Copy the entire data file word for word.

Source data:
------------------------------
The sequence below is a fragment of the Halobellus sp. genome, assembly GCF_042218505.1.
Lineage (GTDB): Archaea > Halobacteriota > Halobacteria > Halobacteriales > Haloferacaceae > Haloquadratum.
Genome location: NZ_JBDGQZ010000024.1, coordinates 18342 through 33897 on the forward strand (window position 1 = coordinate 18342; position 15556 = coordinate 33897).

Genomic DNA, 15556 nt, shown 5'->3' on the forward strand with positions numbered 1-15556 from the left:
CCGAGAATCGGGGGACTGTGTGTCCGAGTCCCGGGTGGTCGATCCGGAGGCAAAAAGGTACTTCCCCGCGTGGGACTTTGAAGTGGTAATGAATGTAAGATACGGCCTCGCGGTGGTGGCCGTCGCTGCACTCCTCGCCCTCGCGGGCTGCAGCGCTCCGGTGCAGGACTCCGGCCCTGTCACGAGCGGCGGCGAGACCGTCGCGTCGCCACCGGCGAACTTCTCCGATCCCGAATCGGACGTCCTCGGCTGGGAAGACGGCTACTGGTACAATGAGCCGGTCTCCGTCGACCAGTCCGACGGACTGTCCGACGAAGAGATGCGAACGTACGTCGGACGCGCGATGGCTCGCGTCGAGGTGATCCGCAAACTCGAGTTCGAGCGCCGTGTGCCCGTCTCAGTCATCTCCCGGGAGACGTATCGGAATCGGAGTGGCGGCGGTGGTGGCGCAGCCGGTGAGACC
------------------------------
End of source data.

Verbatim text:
The sequence below is a fragment of the Halobellus sp. genome, assembly GCF_042218505.1.
Lineage (GTDB): Archaea > Halobacteriota > Halobacteria > Halobacteriales > Haloferacaceae > Haloquadratum.
Genome location: NZ_JBDGQZ010000024.1, coordinates 18342 through 33897 on the forward strand (window position 1 = coordinate 18342; position 15556 = coordinate 33897).

Genomic DNA, 15556 nt, shown 5'->3' on the forward strand with positions numbered 1-15556 from the left:
CCGAGAATCGGGGGACTGTGTGTCCGAGTCCCGGGTGGTCGATCCGGAGGCAAAAAGGTACTTCCCCGCGTGGGACTTTGAAGTGGTAATGAATGTAAGATACGGCCTCGCGGTGGTGGCCGTCGCTGCACTCCTCGCCCTCGCGGGCTGCAGCGCTCCGGTGCAGGACTCCGGCCCTGTCACGAGCGGCGGCGAGACCGTCGCGTCGCCACCGGCGAACTTCTCCGATCCCGAATCGGACGTCCTCGGCTGGGAAGACGGCTACTGGTACAATGAGCCGGTCTCCGTCGACCAGTCCGACGGACTGTCCGACGAAGAGATGCGAACGTACGTCGGACGCGCGATGGCTCGCGTCGAGGTGATCCGCAAACTCGAGTTCGAGCGCCGTGTGCCCGTCTCAGTCATCTCCCGGGAGACGTATCGGAATCGGAGTGGCGGCGGTGGTGGCGCAGCCGGTGAGACC